a National Institute for Environmental Health Ethics, National Institutes of Health , 111 Alexander Drive, Research Triangle Park , NC , 27709 , USA.
b Lyman Briggs College, Department of Fisheries and Wildlife, and Department of Philosophy , Michigan State University.
c Department of Fisheries and Wildlife , Michigan State University.
d National Institute for Environmental Health Ethics, National Institutes of Health.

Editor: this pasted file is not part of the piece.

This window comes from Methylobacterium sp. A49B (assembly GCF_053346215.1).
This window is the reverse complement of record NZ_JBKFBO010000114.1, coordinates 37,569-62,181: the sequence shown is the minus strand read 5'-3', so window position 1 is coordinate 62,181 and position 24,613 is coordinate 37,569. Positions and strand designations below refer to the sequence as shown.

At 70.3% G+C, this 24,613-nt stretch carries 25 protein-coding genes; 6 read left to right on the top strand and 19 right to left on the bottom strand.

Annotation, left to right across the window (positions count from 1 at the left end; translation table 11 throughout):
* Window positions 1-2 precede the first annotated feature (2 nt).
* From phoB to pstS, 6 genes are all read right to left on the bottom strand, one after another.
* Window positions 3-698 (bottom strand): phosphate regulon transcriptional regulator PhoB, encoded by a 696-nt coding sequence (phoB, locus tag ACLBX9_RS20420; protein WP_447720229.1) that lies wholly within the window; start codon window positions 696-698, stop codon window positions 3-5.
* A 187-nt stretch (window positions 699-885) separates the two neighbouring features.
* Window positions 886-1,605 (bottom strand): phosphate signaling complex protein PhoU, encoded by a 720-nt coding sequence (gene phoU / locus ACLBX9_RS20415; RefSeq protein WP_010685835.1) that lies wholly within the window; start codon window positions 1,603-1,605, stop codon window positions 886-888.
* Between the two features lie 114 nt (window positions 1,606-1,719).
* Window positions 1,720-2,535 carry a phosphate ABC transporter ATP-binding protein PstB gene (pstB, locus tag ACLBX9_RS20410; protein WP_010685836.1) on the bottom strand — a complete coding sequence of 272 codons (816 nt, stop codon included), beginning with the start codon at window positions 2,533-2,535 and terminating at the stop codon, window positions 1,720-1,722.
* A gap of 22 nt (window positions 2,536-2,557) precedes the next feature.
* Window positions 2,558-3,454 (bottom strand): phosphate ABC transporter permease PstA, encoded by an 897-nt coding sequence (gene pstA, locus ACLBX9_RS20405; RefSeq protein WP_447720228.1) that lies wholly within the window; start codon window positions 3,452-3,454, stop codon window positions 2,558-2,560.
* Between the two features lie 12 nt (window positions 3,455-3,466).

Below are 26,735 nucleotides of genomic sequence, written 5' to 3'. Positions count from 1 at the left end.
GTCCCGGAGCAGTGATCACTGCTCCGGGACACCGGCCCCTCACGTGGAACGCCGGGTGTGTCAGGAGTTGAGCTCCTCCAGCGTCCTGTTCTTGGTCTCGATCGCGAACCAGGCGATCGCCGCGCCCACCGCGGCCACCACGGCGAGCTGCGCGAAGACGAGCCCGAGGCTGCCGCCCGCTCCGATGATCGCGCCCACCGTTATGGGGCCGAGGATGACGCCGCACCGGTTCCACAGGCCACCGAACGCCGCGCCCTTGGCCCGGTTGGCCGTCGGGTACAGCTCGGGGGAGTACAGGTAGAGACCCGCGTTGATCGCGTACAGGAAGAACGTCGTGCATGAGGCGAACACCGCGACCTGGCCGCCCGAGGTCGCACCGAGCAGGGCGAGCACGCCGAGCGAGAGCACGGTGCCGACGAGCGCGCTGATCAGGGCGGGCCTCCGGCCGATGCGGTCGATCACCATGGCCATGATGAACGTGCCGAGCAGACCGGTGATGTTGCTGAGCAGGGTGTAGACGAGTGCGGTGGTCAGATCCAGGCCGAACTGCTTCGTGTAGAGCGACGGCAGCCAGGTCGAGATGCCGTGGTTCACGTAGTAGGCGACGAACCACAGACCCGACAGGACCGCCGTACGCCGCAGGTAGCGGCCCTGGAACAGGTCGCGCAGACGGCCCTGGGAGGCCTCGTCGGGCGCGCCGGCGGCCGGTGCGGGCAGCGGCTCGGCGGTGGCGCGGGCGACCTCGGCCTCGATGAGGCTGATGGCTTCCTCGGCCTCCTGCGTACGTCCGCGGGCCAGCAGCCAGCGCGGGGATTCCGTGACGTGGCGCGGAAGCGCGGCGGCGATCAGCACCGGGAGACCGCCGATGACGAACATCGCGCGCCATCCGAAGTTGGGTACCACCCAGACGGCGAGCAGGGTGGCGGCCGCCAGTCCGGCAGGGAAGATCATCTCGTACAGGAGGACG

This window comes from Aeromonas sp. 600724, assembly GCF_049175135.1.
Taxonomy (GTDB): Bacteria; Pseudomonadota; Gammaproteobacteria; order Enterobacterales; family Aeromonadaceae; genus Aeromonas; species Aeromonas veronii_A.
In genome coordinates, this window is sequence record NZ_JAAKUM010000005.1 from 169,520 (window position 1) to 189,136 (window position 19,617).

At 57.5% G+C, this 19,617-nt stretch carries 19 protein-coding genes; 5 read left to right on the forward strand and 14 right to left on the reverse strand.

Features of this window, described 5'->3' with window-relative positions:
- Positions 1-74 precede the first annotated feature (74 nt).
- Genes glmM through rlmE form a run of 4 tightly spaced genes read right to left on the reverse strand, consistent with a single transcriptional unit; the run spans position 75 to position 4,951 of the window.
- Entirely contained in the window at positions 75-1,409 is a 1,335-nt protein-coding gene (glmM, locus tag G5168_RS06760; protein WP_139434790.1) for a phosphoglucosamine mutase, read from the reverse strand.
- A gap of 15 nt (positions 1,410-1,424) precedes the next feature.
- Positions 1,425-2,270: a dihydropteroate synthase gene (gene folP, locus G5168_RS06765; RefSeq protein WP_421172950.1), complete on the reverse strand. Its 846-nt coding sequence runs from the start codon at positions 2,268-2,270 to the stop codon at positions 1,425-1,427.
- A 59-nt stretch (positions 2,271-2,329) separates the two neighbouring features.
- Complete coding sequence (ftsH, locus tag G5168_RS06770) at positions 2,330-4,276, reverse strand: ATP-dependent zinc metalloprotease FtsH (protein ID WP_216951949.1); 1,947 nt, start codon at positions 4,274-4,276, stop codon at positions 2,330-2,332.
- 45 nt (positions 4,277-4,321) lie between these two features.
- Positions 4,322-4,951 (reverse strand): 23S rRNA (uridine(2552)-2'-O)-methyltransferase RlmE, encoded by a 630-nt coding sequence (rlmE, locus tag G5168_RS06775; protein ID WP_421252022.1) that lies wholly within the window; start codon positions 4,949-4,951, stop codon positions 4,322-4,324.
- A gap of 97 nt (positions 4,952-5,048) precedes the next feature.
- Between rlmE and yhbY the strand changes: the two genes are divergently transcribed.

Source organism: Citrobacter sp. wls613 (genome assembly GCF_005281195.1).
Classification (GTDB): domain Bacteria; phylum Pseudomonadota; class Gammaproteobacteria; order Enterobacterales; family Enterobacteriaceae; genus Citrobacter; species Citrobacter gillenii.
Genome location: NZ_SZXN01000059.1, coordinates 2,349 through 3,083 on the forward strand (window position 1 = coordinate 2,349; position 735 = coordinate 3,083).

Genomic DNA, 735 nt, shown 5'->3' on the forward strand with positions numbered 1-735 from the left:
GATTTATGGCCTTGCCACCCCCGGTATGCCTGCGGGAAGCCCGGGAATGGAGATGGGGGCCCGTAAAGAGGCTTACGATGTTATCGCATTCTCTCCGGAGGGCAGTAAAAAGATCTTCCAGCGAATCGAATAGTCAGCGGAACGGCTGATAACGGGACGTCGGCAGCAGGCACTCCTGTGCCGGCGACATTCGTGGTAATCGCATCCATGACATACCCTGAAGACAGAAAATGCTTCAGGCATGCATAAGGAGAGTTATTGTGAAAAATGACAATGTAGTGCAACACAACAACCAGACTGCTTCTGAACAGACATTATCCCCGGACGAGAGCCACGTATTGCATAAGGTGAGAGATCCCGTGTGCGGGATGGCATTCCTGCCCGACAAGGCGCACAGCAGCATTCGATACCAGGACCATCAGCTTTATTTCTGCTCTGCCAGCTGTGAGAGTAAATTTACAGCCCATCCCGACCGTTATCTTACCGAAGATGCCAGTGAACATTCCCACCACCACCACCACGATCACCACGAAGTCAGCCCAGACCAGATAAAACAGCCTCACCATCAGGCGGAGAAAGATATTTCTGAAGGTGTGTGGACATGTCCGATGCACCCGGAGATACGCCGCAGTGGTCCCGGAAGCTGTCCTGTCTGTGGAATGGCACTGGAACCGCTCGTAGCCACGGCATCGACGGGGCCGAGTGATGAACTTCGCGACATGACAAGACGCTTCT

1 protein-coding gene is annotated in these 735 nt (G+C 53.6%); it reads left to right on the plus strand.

In this commentary, we consider questions related to research integrity in data-intensive science and argue that there is no need to create a distinct category of misconduct that applies to deception related to processing, analyzing, or interpreting data. The best way to promote integrity in data-intensive science is to maintain a firm commitment to epistemological and ethical values, such as honesty, openness, transparency, and objectivity, which apply to all types of research, and to promote education, policy development, and scholarly debate concerning appropriate uses of statistics.